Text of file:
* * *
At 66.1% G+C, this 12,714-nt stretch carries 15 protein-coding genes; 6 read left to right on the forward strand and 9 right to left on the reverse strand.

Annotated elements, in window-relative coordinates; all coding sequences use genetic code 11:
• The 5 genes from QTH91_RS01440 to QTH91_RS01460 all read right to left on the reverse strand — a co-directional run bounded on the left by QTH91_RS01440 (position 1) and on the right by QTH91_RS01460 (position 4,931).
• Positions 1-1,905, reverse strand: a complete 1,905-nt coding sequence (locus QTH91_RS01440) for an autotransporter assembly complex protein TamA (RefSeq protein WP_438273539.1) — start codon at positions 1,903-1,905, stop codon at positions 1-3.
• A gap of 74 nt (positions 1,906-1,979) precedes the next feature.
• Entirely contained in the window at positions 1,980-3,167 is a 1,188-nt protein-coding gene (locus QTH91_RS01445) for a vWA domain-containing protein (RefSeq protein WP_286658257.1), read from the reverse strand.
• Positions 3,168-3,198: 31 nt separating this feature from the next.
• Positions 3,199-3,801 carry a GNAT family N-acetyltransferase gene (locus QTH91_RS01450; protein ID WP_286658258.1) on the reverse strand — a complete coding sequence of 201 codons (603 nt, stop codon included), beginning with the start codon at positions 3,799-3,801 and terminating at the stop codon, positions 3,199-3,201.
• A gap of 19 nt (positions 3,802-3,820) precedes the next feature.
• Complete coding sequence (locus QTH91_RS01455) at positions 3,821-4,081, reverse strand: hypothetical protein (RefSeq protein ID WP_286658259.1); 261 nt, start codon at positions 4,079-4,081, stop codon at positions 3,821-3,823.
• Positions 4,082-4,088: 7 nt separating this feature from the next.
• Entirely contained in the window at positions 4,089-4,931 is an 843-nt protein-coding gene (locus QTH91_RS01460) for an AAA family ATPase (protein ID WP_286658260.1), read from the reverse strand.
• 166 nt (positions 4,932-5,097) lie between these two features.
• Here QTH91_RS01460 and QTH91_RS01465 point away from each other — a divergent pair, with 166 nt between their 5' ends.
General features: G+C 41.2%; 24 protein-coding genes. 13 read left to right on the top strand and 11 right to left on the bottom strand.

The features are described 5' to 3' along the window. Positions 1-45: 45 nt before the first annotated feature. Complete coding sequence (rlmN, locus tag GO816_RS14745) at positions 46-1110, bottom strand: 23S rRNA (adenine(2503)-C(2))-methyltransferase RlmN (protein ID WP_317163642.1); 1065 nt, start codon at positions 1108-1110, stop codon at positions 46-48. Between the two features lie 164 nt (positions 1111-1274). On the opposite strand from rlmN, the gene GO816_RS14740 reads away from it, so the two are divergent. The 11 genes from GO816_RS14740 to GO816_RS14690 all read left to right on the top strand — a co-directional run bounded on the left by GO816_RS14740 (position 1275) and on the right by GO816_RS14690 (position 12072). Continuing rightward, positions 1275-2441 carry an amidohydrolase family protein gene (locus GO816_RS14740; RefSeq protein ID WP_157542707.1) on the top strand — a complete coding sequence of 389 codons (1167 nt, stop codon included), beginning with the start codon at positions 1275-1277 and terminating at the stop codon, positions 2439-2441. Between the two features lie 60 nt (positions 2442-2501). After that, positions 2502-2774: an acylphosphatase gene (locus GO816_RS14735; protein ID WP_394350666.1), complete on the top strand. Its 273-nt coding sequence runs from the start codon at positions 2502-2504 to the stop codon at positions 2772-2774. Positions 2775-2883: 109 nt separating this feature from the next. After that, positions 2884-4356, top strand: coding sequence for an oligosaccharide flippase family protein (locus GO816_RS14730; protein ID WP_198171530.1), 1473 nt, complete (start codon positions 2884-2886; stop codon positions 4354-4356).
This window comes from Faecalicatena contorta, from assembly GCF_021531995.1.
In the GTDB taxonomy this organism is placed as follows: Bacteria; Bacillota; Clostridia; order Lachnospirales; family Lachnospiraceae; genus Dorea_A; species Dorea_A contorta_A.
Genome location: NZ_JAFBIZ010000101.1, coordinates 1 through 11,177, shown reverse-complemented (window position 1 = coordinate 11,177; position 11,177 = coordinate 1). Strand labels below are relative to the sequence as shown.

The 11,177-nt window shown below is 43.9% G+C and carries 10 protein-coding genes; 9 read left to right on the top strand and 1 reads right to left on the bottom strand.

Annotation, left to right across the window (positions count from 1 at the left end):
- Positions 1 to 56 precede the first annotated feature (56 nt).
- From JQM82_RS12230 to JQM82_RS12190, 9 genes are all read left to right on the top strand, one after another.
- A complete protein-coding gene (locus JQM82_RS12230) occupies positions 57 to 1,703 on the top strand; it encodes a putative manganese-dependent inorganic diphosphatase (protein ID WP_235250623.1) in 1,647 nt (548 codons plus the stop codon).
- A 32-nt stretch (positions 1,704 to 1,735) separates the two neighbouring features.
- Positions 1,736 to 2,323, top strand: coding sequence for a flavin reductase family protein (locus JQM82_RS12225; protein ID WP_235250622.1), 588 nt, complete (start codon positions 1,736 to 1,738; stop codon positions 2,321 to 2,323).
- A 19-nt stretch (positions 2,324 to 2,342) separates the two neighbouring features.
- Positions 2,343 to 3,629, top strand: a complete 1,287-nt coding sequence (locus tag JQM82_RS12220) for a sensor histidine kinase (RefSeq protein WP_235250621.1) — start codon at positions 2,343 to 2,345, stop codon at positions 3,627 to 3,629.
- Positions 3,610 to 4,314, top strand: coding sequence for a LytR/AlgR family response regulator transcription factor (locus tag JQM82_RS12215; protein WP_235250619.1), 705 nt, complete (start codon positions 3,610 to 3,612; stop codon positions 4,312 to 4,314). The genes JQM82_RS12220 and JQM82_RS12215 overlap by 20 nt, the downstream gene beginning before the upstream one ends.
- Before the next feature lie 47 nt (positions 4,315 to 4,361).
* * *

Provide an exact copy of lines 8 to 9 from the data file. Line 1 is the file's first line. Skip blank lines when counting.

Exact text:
• Positions 3,199-3,801 carry a GNAT family N-acetyltransferase gene (locus QTH91_RS01450; protein ID WP_286658258.1) on the reverse strand — a complete coding sequence of 201 codons (603 nt, stop codon included), beginning with the start codon at positions 3,799-3,801 and terminating at the stop codon, positions 3,199-3,201.
• A gap of 19 nt (positions 3,802-3,820) precedes the next feature.